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Wish i had known john , i have lived it here
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|bill b va ||
Posted 09-25-2003 at 17:47:31
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"The Heart of the Blue Ridge"
Mountain Moonshine Whiskey
By: John W. Stoneberger © 1995
Editor's Note: John Stoneberger wrote stories for The Mountain Laurel for many years about his childhood and growing up on Lewis Mountain in the Shenandoah Valley. I enjoyed a long correspondence with him. This was the last one of his stories we published. He died March 17, 1993 at his home in Front Royal, after a long hard battle with cancer. Before he died, a book of his writings, "Memories of a Lewis Mountain Man" was in the making by the Potomac Appalachian Trail Club. He never got to see the published book, but at least he knew it was going to be a reality - His memories will now last forever.
(Follow this link to the Potomac Appalachian Trail Club's internet page and see how to order John's book and other publications.)
As I write mountain memories, I speak of things my mother (who was raised on Lewis Mountain) has told me and things I have experienced there also.
Mama said, "A gallon jug of moonshine whiskey with rock candy in it always set on the mantle piece over the fireplace in the livingroom" in the home where she was raised. "It was part of our way of life and everyone could use it at their own free will." I have heard her say many a time, "Where it came from, I don't know, but one thing for sure, when the level dropped within a couple of inches of the bottom of the jug, it would fill up again. It appeared we used very little of it, and many a time it seemed to do much good."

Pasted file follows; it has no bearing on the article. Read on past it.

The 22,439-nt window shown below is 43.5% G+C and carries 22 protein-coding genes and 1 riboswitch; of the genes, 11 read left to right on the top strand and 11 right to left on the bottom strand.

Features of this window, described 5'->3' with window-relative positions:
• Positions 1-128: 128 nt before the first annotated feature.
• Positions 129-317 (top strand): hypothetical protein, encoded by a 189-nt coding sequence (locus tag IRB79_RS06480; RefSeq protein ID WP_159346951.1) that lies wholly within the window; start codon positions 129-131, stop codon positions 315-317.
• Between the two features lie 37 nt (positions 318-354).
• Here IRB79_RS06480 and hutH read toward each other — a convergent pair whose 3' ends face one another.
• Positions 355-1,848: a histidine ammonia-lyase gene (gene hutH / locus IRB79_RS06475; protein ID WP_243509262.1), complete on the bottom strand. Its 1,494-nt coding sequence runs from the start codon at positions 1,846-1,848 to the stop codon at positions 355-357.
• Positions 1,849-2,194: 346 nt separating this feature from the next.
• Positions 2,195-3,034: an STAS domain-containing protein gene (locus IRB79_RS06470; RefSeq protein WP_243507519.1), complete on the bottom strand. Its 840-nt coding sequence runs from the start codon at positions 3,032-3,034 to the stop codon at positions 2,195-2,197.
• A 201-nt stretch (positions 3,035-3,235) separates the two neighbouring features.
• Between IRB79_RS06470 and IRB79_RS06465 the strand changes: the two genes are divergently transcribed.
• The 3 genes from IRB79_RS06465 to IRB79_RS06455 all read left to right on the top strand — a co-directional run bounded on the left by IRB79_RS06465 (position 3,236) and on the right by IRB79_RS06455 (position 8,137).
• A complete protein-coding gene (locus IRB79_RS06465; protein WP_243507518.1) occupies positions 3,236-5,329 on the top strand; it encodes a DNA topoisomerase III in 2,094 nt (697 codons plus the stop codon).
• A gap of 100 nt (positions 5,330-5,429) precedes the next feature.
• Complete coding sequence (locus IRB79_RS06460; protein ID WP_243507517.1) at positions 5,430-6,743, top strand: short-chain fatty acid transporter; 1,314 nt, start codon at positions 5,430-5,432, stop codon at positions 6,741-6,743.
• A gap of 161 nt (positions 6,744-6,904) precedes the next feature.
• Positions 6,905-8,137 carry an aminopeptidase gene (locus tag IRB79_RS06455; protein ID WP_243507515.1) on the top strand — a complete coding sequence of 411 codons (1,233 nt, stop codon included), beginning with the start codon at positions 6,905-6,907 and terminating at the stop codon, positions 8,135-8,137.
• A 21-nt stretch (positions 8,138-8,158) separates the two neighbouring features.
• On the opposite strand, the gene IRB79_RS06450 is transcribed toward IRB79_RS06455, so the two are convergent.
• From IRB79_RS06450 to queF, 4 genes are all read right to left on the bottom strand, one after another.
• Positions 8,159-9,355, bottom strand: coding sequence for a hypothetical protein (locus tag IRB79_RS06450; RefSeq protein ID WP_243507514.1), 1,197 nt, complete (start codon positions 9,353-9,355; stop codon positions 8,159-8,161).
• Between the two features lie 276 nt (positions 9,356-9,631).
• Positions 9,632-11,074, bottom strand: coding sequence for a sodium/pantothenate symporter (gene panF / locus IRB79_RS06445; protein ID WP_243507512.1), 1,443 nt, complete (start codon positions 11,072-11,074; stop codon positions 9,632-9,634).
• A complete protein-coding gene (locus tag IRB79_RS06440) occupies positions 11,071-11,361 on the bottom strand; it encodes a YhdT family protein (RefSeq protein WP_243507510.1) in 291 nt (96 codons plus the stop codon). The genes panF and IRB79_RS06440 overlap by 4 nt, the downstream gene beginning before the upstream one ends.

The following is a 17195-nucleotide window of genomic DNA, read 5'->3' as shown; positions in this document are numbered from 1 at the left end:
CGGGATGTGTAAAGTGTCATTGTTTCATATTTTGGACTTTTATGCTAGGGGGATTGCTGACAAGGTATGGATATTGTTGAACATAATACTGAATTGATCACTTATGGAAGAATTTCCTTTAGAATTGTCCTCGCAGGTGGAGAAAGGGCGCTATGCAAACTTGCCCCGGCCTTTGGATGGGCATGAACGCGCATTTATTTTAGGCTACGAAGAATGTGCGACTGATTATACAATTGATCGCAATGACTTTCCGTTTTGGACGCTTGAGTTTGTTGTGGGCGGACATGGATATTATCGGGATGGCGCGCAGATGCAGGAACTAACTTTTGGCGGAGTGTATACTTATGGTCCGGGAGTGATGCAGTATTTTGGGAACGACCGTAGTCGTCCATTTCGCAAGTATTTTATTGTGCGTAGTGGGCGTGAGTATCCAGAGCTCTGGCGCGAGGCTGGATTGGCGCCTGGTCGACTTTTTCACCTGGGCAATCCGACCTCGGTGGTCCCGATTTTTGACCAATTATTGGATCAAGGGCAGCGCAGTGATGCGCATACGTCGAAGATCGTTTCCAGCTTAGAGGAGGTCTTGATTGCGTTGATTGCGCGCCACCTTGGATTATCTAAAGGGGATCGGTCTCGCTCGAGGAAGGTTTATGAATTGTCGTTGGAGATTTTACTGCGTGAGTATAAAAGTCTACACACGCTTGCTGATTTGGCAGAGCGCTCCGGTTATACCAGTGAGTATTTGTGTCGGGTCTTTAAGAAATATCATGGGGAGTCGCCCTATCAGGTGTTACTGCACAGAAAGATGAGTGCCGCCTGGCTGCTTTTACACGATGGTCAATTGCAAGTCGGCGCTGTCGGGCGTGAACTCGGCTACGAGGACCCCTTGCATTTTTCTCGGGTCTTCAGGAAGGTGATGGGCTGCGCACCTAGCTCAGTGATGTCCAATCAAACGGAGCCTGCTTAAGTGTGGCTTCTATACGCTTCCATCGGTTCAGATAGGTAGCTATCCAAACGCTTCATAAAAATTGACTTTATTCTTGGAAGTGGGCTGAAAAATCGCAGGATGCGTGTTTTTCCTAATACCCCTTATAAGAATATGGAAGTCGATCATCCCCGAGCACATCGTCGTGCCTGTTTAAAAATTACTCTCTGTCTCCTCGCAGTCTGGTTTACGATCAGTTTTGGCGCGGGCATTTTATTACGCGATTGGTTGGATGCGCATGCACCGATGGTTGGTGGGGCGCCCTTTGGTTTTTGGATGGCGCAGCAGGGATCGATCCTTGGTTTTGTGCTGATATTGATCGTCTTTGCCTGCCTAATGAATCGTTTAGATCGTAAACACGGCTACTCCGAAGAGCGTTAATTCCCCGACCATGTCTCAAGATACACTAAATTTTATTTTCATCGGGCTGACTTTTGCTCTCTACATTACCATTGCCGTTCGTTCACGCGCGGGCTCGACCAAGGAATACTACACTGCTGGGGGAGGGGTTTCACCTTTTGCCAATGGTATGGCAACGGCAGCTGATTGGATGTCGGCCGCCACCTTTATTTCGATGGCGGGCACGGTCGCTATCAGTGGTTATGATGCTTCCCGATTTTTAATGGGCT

A traveler or stranger was often given a drink. The young men in the family sometimes took a drink when coming home cold or wet from hunting. The minister who lived in the home mission would sometimes take a small nip before taking his Sunday evening nap.
Mama said, "I grew up and went out into the world and saw the abuse of alcohol. Then I hated the stuff."
A man of wisdom once said, "A man should never drink strong drink - That if a king who has the queen, horses and gold got drunk he would cry because no one loved him, and if a lazy worthless beggar was given a strong drink, he would feel like a king." So strong drink stirs the emotion of men and can be artificial sadness or happiness. If we have love in our hearts, work and pray, give and do good, we find the joy of life: and this is the real thing.
Mama believed the Blue Ridge Mountaineer came as close to knowing how to use whiskey as anyone ever did, and his moonshine served a useful purpose on Lewis Mountain.
Grandpa considered it a necessity in his home. He delighted in being a man of hospitality and this was one of his ways of being a servant of God.
Grandpa died in 1917 and I suppose the jug went empty, dried up and disappeared. But I remember very well the summer of 1928. I was four or five years old and we were on our way up Naked Creek Road to the old homeplace when we stopped at a special Aunt's home on the left before we came to the top of the mountain.
Here she gave me the honor to carry a one-half pint bottle of yellow corn liquor as we walked to the Grannie Roche homeplace, about two miles.
The small bottle would take the place of the faithful old jug that had set on the fireplace mantle piece for years and years. . .